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World will not freeze again for 15,000 years

Clues to climate change lie deep under the polar ice cap Keystone Archive

The next ice age is not due for at least 15,000 years, according to research published by a team of Swiss and European climatologists in the scientific journal, “Nature”.

This content was published on June 10, 2004 - 08:59

The findings are based on research conducted by drilling three kilometres below the surface of the ice in Antarctica.

The European Project for Ice Coring in Antarctica (Epica) has been testing the ice in a bid to trace the pattern of global climate change over a period of thousands of years.

Epica scientists claim that tests on the ice have allowed them to “go back 740,000 years in the past” and to discover that the world has had eight ice ages over the intervening centuries.

Frozen in time

It has been 12,000 years since the end of the last ice age. According to research conducted in Antarctica, we are currently living through one of the longest warm periods in 420,000 years.

Those involved in the Epica project say that the mild climate will continue for another 15,000 years.

Scientists from ten European countries have been working on the eight-year research programme.

Thomas Stocker, a professor of climatology at Bern University and a member of Epica’s Scientific Steering Committee, says the information extracted from the centuries-old ice can also be used to predict what impact greenhouse gas emissions are having on the global climate.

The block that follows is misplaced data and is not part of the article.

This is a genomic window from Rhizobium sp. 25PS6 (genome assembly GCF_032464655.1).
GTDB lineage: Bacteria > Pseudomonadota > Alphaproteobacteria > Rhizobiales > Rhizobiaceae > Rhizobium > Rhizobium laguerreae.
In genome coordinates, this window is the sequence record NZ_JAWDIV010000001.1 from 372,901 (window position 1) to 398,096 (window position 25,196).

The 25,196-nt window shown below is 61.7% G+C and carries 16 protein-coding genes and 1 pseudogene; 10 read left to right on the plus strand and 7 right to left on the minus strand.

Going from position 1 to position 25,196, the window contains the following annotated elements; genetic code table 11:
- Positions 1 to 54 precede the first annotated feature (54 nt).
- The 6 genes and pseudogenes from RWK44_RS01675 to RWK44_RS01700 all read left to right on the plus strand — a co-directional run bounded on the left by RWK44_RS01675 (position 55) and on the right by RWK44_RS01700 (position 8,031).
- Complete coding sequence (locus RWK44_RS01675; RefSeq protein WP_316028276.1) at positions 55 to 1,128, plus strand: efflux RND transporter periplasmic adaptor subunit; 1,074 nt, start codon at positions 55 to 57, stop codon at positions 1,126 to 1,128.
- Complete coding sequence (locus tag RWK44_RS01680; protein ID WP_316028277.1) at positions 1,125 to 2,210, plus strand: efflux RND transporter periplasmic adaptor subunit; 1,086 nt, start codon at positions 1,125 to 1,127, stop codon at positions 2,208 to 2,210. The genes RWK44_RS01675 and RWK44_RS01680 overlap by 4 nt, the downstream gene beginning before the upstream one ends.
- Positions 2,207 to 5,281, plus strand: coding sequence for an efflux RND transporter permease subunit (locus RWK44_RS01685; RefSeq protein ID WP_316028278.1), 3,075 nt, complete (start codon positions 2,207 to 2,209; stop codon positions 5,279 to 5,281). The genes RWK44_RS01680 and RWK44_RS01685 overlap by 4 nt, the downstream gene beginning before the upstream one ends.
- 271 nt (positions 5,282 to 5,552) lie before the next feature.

“The concentration of carbon dioxide is higher than it has been in 500,000 years,” said Stocker, adding that the findings were based on experiments conducted on gas trapped in the ice.

Extracting air

Stocker and his fellow researchers now plan to extract air from tiny bubbles in the ice to determine how the atmosphere's composition has varied.

By studying past climate patterns, the team hopes to get a better idea of future trends and how atmospheric conditions will influence them.

The team of scientists have already set themselves the task next winter of drilling a further 100 metres in one of the most hostile places on the planet to reach ice that is 900,000 to one million years old.

Drilling is limited to just two months of the year, December and January, because the average annual temperatures are below -54 degrees Celsius.

swissinfo with agencies

Key facts

The scientists have to endure temperatures as low as -40 degrees Celsius.
The ice core is the deepest and oldest ever extracted.
The research team is working 1,000km away from the nearest Antarctic outpost.

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